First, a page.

How to Vote in North Carolina
This section describes the ways to vote, including voting early, using an absentee ballot, or voting on Election Day – and what to do if you have not registered or if you have recently moved.
- What are the dates I need to know for the 2016 Elections?
- Do I need a photo ID to vote?
- Where and when do I vote on Election Day?
- How can I vote early?
- What if I can’t vote in person?
- What if I have a disability?
- Where do I vote if I’ve recently moved?
- What if I have a problem? What is a Provisional Ballot?
What are the dates I need to know for the 2016 Elections?
Important election dates to save and share for the November General Election:
Friday, September 9 – Absentee voting by mail begins for the November General Election. Download an absentee ballot request form here.
Friday, October 14 – Voter registration regular deadline for the November General Election. Check your registration.
Thursday, October 20 – Early voting period begins for the November General Election.
Tuesday, November 1 – Deadline for absentee ballot request to be received.
Saturday, November 5 – Early voting period ends at 1 PM for the November General Election.
Tuesday, November 8 – 2016 Statewide November General Election. Polls are open 6:30 AM to 7:30 PM; deadline for receipt of absentee ballot (or if clearly postmarked that day). Check out your ballot and districts.
Tuesday, November 15 – Final vote count (Canvass Day), includes all valid provisional and absentee ballots.
Do I need an ID to vote?
The controversial voter ID requirement that you may have heard about was repealed by the federal courts in July 2016. As a result, most voters generally do not need to show ID. However, new voters are asked to list an ID number on the registration form – either their NC driver’s license number or the last 4 digits of their Social Security number. If officials can’t verify the number, or if the voter omits it, the voter will be asked at the polls to show a photo ID or one of these with their name and current address: a utility bill (electric, phone, water, or cable), pay stub, bank statement, or any document from any government agency. It’s generally smart to carry a photo ID with you.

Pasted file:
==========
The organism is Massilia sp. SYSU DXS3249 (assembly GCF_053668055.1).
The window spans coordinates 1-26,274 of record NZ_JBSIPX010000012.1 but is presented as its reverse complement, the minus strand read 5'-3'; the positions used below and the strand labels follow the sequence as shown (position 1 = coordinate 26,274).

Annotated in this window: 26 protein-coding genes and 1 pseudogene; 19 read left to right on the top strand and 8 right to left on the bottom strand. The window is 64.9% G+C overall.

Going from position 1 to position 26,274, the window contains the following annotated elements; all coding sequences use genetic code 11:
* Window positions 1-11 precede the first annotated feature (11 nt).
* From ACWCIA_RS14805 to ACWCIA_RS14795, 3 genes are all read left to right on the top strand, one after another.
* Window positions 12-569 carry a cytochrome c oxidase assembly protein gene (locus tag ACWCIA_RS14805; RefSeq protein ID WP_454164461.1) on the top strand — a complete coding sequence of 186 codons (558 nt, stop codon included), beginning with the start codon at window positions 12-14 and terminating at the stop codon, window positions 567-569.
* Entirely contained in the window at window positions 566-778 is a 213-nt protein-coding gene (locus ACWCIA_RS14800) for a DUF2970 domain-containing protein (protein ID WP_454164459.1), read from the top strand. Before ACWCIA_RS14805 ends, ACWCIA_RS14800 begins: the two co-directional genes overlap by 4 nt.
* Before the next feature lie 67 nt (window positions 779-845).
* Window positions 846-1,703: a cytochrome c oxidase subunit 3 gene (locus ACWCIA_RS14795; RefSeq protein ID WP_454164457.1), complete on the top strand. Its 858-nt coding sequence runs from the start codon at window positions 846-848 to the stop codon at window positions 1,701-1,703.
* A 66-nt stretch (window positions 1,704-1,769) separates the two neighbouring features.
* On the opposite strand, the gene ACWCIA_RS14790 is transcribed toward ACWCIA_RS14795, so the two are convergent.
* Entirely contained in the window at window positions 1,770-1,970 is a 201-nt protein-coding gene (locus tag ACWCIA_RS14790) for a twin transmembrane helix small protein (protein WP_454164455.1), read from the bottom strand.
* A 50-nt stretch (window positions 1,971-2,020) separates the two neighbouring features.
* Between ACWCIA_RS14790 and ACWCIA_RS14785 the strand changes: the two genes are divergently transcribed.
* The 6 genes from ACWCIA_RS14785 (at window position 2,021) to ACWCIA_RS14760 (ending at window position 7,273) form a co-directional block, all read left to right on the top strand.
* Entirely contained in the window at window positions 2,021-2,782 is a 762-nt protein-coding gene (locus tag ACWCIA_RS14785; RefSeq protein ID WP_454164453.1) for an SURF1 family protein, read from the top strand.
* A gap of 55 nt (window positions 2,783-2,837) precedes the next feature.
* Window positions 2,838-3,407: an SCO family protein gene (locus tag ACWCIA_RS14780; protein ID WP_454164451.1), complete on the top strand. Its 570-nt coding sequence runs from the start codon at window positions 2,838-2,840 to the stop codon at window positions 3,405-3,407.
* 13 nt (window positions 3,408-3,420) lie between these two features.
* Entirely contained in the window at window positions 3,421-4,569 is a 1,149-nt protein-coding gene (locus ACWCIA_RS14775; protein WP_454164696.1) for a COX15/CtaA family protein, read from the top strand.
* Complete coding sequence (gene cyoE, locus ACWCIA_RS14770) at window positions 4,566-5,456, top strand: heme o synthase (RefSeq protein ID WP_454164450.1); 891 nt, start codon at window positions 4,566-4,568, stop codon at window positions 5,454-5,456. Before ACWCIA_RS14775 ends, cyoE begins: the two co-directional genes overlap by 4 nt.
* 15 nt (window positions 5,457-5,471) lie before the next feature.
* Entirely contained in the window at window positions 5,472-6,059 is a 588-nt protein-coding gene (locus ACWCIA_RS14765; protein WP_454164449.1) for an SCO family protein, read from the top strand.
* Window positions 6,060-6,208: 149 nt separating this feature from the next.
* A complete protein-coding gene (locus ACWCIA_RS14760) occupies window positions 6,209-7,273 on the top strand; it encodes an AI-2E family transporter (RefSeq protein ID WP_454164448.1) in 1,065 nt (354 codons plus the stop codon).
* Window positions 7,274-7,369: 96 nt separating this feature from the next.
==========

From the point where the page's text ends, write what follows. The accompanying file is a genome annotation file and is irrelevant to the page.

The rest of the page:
Where and when do I vote on Election Day?
Your polling place depends on what precinct you live in; the polling location is listed on the voter card you were mailed after you registered. If you don’t have your card (and you do not need it to vote), you can find your polling place on the Board of Elections “page” with your registration by clicking here or at the League of Women Voters site in periods close to an election by clicking here.
It is important that you vote in your home precinct on Election Day. If you vote in the wrong precinct’s polling place but in your correct county on Election Day, you will need to file a Provisional Ballot, and your ballot will only partially count. Some people go to an Early Voting center on Election Day, but that will not work unless it happens to be your own precinct’s polling place.
All polling places are open from 6:30 AM to 7:30 PM on Election Day. If you are in line at 7:30 PM, you will be allowed to vote.
How can I vote early?
Beginning 19 days before an election, all NC counties must open at least one location where citizens can vote early. This is sometimes called “One-Stop Absentee Voting” or “In-Person Absentee Voting” because you are voting early in person, and you will be “absent” on Election Day. (You can also vote early by mail with an Absentee Ballot.)
Any voter in the county can use any of the Early Voting sites in the county. You do not need an excuse to use Early Voting.